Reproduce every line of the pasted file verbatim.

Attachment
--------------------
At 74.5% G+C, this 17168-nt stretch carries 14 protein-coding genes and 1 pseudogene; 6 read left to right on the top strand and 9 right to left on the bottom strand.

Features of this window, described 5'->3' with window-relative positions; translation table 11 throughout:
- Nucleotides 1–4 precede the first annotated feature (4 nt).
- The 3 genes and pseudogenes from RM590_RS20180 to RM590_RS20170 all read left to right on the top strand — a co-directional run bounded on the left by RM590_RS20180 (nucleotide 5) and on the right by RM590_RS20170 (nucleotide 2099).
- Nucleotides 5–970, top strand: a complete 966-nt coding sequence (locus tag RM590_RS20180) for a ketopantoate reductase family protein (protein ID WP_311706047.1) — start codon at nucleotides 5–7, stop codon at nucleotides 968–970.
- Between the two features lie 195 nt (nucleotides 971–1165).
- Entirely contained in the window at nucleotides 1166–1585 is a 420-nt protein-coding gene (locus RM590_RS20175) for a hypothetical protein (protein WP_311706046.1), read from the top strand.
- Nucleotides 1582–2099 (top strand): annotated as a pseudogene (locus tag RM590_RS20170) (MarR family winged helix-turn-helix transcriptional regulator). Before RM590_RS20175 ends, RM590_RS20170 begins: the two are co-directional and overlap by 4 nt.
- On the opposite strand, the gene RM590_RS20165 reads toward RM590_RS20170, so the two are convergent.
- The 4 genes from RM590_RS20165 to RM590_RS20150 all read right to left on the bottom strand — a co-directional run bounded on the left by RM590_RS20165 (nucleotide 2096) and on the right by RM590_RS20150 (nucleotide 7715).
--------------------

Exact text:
At 74.5% G+C, this 17168-nt stretch carries 14 protein-coding genes and 1 pseudogene; 6 read left to right on the top strand and 9 right to left on the bottom strand.

Features of this window, described 5'->3' with window-relative positions; translation table 11 throughout:
- Nucleotides 1–4 precede the first annotated feature (4 nt).
- The 3 genes and pseudogenes from RM590_RS20180 to RM590_RS20170 all read left to right on the top strand — a co-directional run bounded on the left by RM590_RS20180 (nucleotide 5) and on the right by RM590_RS20170 (nucleotide 2099).
- Nucleotides 5–970, top strand: a complete 966-nt coding sequence (locus tag RM590_RS20180) for a ketopantoate reductase family protein (protein ID WP_311706047.1) — start codon at nucleotides 5–7, stop codon at nucleotides 968–970.
- Between the two features lie 195 nt (nucleotides 971–1165).
- Entirely contained in the window at nucleotides 1166–1585 is a 420-nt protein-coding gene (locus RM590_RS20175) for a hypothetical protein (protein WP_311706046.1), read from the top strand.
- Nucleotides 1582–2099 (top strand): annotated as a pseudogene (locus tag RM590_RS20170) (MarR family winged helix-turn-helix transcriptional regulator). Before RM590_RS20175 ends, RM590_RS20170 begins: the two are co-directional and overlap by 4 nt.
- On the opposite strand, the gene RM590_RS20165 reads toward RM590_RS20170, so the two are convergent.
- The 4 genes from RM590_RS20165 to RM590_RS20150 all read right to left on the bottom strand — a co-directional run bounded on the left by RM590_RS20165 (nucleotide 2096) and on the right by RM590_RS20150 (nucleotide 7715).